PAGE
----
A single RNA sequence can fold into more than one biologically active shape, according to a recent study led by Yun-Xing Wang, Ph.D., Senior Investigator in the Center for Structural Biology. This finding, published February 9, 2023, in Nature Communications, challenges the current dogma that one sequence conforms to only one three-dimensional structure, leading to direct implications for RNA-targeted drug design in cancer and other diseases.
“This is a very significant advance in RNA biology,” says Wang, who has dedicated his career to understanding the relationship between RNA structure and function. For years, indirect measurements have suggested that RNA exists in dynamic conformations, but evidence of this phenomenon has not been directly observed until now. This is important, Wang explains, because one approach to drug design relies on understanding the architectural features of a drug’s target.
To look at single RNA molecules directly, postdoctoral fellow Jienyu Ding, Ph.D., used atomic force microscopy (AFM), a powerful tool that can visualize individual RNA molecules in liquid that is similar to the inside of a cell. This is in stark contrast to other methods for RNA structure determination — such as cryo-electron microscopy, crystallography or nuclear magnetic resonance — which average signals from thousands to quadrillions of RNA molecules observed under non-cell-like conditions.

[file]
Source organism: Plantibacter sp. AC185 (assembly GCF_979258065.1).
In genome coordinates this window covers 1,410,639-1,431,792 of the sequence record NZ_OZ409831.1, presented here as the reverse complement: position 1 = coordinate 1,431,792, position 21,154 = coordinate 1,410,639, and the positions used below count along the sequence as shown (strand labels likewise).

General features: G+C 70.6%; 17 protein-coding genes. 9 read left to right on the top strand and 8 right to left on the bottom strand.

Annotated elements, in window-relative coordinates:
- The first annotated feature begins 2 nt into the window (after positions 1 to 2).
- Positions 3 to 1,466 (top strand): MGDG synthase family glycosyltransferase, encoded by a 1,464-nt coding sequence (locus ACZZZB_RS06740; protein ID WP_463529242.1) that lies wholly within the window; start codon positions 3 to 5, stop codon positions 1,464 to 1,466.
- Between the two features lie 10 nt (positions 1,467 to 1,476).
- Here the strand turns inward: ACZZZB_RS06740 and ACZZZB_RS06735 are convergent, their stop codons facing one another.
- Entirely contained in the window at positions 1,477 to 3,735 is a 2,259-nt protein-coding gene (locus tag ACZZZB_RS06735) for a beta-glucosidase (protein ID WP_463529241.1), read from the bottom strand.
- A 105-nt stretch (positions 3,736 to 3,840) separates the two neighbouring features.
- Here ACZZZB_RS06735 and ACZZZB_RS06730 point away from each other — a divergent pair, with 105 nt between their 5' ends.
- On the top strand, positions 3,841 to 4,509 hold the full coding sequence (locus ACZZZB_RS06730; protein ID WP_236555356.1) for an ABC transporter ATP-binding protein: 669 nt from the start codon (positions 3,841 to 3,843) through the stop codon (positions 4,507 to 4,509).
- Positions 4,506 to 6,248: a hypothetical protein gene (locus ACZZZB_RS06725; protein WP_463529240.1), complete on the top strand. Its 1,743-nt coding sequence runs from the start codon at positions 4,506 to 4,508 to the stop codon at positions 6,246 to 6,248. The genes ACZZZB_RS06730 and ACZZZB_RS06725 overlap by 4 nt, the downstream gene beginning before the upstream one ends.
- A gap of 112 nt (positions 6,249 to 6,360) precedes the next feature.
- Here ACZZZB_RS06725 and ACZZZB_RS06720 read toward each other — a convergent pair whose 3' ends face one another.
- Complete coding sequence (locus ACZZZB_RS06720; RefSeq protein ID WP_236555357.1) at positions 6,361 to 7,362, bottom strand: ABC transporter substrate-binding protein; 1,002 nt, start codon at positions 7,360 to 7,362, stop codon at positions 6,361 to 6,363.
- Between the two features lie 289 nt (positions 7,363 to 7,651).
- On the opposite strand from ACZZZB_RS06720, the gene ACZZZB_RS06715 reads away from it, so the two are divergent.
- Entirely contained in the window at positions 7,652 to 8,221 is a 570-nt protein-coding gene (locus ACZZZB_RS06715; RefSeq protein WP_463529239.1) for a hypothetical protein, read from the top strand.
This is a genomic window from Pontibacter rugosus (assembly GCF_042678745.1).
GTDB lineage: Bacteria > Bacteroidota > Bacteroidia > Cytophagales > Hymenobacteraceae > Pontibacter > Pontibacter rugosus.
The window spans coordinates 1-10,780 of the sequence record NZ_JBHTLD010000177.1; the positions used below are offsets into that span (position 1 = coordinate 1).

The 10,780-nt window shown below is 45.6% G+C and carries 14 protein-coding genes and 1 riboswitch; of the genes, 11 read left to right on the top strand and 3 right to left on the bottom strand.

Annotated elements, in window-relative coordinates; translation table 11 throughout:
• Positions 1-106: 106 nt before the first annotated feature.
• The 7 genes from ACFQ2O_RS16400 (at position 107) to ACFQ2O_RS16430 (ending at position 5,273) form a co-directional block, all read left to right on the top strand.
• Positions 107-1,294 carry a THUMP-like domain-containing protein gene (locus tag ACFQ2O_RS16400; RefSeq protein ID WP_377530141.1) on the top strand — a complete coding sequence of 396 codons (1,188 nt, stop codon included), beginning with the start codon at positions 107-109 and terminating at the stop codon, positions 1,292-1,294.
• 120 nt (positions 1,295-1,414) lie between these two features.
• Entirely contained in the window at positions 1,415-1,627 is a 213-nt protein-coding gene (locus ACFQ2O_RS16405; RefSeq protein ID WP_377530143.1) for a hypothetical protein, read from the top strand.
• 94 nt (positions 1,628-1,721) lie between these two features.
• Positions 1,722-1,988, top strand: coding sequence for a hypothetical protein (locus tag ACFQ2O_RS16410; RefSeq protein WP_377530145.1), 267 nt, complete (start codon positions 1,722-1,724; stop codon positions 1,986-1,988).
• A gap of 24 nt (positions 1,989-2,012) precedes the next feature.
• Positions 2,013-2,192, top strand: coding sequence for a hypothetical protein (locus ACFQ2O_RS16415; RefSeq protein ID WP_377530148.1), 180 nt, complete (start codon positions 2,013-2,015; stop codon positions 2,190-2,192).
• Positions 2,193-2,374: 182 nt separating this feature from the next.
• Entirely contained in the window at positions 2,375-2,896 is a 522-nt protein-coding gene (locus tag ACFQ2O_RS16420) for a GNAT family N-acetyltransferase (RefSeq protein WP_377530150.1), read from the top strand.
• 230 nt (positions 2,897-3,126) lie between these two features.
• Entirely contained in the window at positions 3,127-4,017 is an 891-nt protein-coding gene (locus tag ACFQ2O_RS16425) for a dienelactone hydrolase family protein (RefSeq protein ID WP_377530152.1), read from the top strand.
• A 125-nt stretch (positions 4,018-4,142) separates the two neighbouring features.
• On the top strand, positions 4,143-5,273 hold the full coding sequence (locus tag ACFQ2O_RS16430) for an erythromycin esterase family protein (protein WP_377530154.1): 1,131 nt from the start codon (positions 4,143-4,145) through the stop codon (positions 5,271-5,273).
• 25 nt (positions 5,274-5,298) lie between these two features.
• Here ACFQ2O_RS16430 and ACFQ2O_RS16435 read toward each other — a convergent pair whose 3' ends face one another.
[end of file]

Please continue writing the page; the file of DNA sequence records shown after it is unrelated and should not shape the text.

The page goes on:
Using AFM, the researchers examined vitamin B12 riboswitch RNA and found that identical RNA sequences can take on many conformations. They dubbed the conformations candy-shaped, y-shaped, p-shaped and compact, based on their familiar appearances. Importantly, the conformations behaved differently when given the opportunity to bind to vitamin B12, suggesting structure-dependent activity for a single RNA sequence.
More than 80% of the human genome is transcribed into RNA, which can control when, where and how efficiently genes are expressed in the cell, Wang emphasizes. “There are many RNA structures related to diseases,” he continues, “but researchers around the world have found that it’s challenging to design drugs against RNA due to a lack of RNA structures in databases. We don’t know what they look like.”
The team’s next step is to develop a complete and robust tool that researchers can use to determine the multiple 3D structures of a single RNA sequence. “Fundamentally, we want to change the belief that one sequence means one structure, and this could lead to a novel strategy for designing drugs against RNA targets,” Wang says.